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Careers Service

Applications for further study

At Masters & PhD level application methods vary from institution to institution. You may be asked to complete any or all of the following depending on the course: CV, cover letter or personal statement, application form and or research proposal (usually for a PhD or MPhil).

For most courses you apply directly to the institution, however some institutions are using UKPASS from UCAS. Applications for and are also via UCAS.

Commonly applications for further study cover:

  • Why you want to study at this institution (there are usually several offering the course so why have you chosen this one)
  • Why have you chosen this course?
  • How does it fit into your career plan?
  • How do you meet the needs of the course? Academic performance, required knowledge or skills.

Application forms and personal statements

  • This is evidence of your written communication skills and must be of a high standard.
  • Answer all parts of the question.
  • Ensure your examples are appropriate to the question.
  • Answers should have a logical structure eg Context-Action-Result (CAR)
  • The same example should not be used for multiple questions.
  • Don't repeat content from course websites or brochures.

UCAS applications

CVs for applying for further study

  • Academic admissions tutors will be most interested in your academic experience, so provide a CV organised in reverse chronological format (details of your education is listed straight after the contact details).
  • Tailor the CV towards the programme you are applying for. Aim to demonstrate that you have some subject knowledge and relevant skills/abilities such as technical skills, collecting data, critical analysis, research, project management, teamwork, communication, making presentations.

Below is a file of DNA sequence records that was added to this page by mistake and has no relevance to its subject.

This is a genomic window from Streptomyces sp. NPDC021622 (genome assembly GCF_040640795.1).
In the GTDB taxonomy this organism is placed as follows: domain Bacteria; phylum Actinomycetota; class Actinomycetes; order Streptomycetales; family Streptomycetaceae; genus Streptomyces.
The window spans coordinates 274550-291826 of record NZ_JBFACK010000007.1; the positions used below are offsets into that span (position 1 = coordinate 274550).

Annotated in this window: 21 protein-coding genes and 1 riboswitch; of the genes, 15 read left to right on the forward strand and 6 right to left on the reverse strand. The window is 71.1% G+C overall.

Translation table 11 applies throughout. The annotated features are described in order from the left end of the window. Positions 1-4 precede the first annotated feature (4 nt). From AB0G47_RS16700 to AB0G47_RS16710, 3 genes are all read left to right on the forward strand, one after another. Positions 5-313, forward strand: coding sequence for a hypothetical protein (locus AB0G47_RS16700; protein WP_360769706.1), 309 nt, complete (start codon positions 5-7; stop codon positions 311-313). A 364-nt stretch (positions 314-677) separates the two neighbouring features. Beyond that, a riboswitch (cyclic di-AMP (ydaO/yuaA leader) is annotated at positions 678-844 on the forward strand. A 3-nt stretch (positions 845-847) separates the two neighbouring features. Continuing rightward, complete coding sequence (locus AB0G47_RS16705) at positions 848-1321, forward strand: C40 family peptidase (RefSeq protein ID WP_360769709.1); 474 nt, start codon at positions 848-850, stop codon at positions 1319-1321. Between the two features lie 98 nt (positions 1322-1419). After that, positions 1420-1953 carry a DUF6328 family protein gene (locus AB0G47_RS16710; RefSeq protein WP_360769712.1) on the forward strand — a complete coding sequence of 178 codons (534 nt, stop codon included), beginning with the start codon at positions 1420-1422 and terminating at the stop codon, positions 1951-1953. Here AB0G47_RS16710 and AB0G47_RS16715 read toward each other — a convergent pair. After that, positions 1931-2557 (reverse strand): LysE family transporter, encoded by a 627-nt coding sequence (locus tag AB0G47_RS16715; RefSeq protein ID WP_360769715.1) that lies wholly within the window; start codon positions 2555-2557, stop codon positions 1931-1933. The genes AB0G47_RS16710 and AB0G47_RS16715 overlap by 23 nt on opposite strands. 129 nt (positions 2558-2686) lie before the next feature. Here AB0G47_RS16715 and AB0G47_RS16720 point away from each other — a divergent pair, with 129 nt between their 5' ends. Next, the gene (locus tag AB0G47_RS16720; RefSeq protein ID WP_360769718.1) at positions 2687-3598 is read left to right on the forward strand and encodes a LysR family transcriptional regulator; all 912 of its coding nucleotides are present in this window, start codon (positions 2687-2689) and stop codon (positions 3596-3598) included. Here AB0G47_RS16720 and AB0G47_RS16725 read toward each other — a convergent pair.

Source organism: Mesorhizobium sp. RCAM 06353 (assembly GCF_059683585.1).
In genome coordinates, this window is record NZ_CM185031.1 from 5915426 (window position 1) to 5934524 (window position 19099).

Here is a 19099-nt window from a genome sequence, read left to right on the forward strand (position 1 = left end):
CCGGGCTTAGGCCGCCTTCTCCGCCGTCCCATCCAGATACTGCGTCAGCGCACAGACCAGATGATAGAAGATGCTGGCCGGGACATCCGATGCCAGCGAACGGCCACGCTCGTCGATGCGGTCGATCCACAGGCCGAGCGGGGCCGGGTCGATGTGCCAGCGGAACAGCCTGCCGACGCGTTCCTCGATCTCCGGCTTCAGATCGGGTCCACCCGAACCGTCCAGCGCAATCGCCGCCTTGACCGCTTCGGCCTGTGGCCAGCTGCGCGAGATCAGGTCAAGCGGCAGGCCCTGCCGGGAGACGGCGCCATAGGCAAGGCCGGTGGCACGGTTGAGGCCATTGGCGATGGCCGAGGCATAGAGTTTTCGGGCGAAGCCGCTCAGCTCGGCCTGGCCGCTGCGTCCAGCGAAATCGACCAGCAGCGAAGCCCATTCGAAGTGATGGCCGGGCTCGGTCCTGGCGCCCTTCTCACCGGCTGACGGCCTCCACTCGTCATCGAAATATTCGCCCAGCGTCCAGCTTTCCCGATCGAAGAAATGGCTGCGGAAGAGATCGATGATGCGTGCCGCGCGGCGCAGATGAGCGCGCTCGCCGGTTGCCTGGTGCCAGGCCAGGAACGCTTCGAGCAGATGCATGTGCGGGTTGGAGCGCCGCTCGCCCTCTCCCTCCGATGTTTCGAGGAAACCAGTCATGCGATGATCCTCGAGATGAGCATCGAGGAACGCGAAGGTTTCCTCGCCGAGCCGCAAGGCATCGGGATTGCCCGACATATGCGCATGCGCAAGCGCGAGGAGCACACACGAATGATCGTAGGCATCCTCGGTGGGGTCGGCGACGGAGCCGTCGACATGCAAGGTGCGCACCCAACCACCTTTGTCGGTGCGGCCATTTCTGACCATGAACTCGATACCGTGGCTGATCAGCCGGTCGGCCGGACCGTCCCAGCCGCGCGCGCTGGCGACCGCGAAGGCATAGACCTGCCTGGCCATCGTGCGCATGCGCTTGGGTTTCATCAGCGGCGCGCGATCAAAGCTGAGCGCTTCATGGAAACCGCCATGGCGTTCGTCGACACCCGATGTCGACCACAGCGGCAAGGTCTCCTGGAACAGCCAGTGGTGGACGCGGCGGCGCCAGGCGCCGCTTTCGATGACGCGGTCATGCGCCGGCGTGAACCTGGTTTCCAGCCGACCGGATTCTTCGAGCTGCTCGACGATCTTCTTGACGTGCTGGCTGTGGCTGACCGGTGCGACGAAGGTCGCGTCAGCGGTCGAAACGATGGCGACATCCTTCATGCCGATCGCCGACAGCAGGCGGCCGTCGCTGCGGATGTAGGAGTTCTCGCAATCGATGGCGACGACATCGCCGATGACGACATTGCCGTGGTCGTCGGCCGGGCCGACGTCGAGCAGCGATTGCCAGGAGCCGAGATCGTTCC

• List modules starting with the most relevant subject or highest mark.
  • Give prominence to unique selling points such as attending conferences, published papers/articles, prizes for academic achievement or scholarships.

Writing a research proposal

Most doctoral candidates in Arts and Humanities will be required to supply a research proposal. This enables you to demonstrate your knowledge of your chosen field and provide specific details about your research interests. It also enables you to provide an explanation of what you want to achieve and methods that will be used to carry out the research.

Read the guidelines provided by the university you are applying to, different schools or departments may have different requirements.

Many academics suggest that candidates ask for their input into writing the proposal as they are more familiar with established conventions required by research councils and committees. They can also offer advice on the appropriate sources and methodology for your PhD proposal. Make contact with your potential supervisor as soon as possible. Remember that they cannot help you devise ideas, only focus them - you must think about your interests, do some research and come to any meetings well prepared.

Writing a research proposal guides from:

Applying to study overseas

The application process to overseas universities is usually the same as the UK i.e. submission of an application form and/or CV and covering letter along with support documents (eg degree transcript), but always check the instructions.

You should aim to cover the following:

  • Motivation: Explain why you have chosen to study abroad. Is the institution offering a unique opportunity? What can you offer them?
  • Your university ranking: The admissions staff may not have detailed knowledge of your university. Emphasis any selling points eg you have studied at a highly-rated university/school/department.
  • Strong knowledge base: The university may be unfamiliar with the UK educational system so go into detail about the content of your degree. This is especially important for applications to institutions in the USA, where Bachelor’s degrees are much less specialised than in the UK. Explaining that you have studied a particular subject for three years and then completed a relevant dissertation will show you have strong knowledge of your chosen field and can contribute to research at graduate level.
  • Fitting in: The working culture in overseas institutions can differ from the UK. For example, you may be expected to immerse yourself into the life of the school, help out at events and attend social gatherings.
  • The future: How does the course fit in with your career plans? You may not be eligible to work in the country you are studying in, they will want to know that you plan to return home and not overstay your visa.